The Common Good

The Top 10 Stories of September 27, 2012

Quote of the day.
"Silent Spring is such a watershed event. Very few books have had the same impact on public policy." William Souder, author of On a Farther Shore: The Life and Legacy of Rachel Carson. 50 years ago today Carson published Silent Spring, widely credited with spurring the modern environmental movement, prompting grass-roots activism that led to the creation of the Environmental Protection Agency in 1970
(USA Today)

1. Efforts to provide mental health care for war veterans falling short.
Too many service members suffering from mental health problems still are not being identified until they get into trouble. Suicides are climbing. Commanders struggle with the twin demands of monitoring the mental health of their soldiers while maintaining focus on their core mission of training for war.
(Stars & Stripes)

2. 'That's slavery.'
Though the scope of the problem remains uncertain — no national statistics for the number of U.S. victims exist — the National Center for Missing and Exploited Children says at least 100,000 children across the country are trafficked each year.
(USA Today)

3. Corporate America sweats as fiscal cliff nears.
Top executives have less confidence in the business outlook now than at any time in the past three years — and a key reason is fear of gridlock in Washington over the fiscal deficit and tax policy.
(Reuters)

4. Pew report shows increase in those with student debt.
Nearly one in five (19%) households in 2010 had outstanding student debt or loans in deferment, up from 15% in 2007, and more than double the number two decades earlier, says the Pew Research Center in a report released Wednesday.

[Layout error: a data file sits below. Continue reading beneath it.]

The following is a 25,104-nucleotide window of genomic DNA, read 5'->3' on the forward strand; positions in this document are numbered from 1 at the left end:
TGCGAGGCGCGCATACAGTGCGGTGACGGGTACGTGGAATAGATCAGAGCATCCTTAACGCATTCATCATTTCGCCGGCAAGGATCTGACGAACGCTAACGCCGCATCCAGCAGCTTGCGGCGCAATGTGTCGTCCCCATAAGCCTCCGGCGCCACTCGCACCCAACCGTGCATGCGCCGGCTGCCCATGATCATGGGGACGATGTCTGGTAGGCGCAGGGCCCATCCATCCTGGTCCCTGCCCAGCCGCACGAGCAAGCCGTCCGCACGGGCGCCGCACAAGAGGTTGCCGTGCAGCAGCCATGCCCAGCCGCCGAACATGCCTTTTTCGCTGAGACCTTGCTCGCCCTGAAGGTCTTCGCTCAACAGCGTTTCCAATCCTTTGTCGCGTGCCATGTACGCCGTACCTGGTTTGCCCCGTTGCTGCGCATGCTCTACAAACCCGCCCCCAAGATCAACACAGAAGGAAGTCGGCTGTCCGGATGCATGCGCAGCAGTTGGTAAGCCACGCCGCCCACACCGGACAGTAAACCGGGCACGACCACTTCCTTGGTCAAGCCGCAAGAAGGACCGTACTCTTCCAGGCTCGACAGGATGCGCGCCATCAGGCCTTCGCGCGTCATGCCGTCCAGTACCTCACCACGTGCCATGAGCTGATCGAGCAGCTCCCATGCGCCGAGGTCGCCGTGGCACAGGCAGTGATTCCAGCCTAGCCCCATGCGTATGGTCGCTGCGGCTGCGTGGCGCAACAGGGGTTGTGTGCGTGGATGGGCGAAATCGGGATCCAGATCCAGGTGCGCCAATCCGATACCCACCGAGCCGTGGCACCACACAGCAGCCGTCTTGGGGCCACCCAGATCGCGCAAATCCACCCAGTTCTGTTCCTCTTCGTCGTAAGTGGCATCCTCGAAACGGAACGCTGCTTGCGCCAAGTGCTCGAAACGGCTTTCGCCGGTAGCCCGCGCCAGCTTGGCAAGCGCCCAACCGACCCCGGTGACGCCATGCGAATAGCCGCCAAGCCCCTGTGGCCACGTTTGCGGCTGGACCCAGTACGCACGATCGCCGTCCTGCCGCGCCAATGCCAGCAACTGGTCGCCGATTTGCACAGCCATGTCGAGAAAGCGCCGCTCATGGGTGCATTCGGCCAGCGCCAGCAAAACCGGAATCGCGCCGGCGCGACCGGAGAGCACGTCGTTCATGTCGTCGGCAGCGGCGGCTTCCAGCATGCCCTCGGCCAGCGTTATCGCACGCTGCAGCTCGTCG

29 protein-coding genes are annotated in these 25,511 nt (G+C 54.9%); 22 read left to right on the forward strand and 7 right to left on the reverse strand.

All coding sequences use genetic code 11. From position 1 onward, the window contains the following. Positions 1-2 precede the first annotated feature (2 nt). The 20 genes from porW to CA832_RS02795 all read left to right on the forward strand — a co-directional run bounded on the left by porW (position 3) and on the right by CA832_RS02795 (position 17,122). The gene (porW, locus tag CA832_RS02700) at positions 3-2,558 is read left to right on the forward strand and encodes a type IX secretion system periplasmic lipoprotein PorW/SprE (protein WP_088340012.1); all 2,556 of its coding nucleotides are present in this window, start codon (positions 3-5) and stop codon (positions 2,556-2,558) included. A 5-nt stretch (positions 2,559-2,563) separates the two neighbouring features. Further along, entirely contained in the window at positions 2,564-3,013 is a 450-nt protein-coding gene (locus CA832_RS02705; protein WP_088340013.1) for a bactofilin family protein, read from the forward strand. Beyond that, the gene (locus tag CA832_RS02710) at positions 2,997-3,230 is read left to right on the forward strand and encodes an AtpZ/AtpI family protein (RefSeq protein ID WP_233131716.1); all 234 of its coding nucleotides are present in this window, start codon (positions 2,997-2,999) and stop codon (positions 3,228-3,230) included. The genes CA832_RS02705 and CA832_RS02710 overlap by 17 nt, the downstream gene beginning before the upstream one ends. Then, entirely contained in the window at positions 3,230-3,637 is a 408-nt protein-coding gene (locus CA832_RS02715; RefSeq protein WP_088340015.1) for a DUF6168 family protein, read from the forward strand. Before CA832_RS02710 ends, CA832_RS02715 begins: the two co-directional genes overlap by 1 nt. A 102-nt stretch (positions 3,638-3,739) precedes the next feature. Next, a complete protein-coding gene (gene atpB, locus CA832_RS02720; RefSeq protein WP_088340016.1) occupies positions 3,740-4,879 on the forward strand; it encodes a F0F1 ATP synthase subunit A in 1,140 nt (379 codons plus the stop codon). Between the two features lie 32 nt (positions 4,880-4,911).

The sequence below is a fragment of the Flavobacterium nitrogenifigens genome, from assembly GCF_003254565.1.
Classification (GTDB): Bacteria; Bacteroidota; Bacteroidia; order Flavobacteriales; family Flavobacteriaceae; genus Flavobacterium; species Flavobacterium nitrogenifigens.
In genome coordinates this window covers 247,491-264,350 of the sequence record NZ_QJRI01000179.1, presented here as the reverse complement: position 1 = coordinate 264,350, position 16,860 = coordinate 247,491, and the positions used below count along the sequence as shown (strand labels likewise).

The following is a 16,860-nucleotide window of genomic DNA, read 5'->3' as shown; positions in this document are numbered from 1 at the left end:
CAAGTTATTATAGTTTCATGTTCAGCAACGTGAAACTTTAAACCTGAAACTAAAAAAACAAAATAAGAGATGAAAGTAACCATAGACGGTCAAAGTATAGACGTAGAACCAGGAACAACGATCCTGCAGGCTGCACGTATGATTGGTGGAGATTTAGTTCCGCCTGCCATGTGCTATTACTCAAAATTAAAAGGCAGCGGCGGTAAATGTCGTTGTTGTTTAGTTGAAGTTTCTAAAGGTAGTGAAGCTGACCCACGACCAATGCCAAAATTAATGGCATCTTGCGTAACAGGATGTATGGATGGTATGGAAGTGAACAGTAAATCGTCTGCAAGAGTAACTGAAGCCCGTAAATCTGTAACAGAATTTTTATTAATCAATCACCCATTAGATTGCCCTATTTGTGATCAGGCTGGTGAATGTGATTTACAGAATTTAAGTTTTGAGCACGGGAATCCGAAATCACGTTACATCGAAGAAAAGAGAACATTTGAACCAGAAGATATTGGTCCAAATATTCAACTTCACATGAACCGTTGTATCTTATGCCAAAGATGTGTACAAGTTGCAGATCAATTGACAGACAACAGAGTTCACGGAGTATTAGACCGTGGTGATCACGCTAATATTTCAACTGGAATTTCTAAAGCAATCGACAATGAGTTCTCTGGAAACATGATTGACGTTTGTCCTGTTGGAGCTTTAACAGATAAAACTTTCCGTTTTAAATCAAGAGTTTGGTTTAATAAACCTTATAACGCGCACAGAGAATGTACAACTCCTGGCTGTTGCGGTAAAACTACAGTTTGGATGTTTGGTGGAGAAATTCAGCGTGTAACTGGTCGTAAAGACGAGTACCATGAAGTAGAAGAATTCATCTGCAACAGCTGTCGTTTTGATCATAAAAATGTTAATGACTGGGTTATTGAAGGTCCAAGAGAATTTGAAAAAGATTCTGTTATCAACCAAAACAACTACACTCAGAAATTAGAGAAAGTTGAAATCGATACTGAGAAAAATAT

(USA Today)

5. Cyberwarfare emerges from shadows for public discussion by U.S. officials.
For years, even as the United States carried out sophisticated cyberattacks on Iran’s nuclear program and the Pentagon created a Cyber Command, officials have been hesitant to discuss American offensive cyberwarfare programs openly.
(New York Times)

6. Clinton suggests link to Qaeda offshoot in deadly Libya attack.
Secretary of State Hillary Rodham Clinton on Wednesday suggested there was a link between the Qaeda franchise in North Africa and the attack at the American diplomatic mission in Benghazi, Libya, that killed the American ambassador and three others. She was the highest-ranking Obama administration official to publicly make the connection.
(New York Times)

7. Why Europe is looking like a mess (again).
European stock markets tumbled Wednesday amid unrest on the streets of Madrid and Athens and new doubts about the path forward for the continent.
(Washington Post)

8. Egyptian PM Mohamed Morsi to U.N.: conflict in Syria is 'tragedy of our age.'
Mohamed Morsi, addressing the United Nations as the first democratically chosen leader of Egypt, called the Syrian war "the tragedy of our age" for which the whole world was responsible — and accused the Assad regime of "killing its people night and day."
(Guardian)

9. Sanctions against Iran are having dramatic impact.
An internal Foreign Ministry document maintains that the additional sanctions imposed on Iran in recent months have caused far more damage to the Iranian economy than previous believed and have sparked additional domestic criticism of the regime.
(Haaretz)

10. Two Sudans 'reach oil agreement.'
Sudan and South Sudan have reached a deal on border security and oil production that will allow oil exports from South Sudan through Sudan to resume, say spokesmen for both sides.
(BBC)

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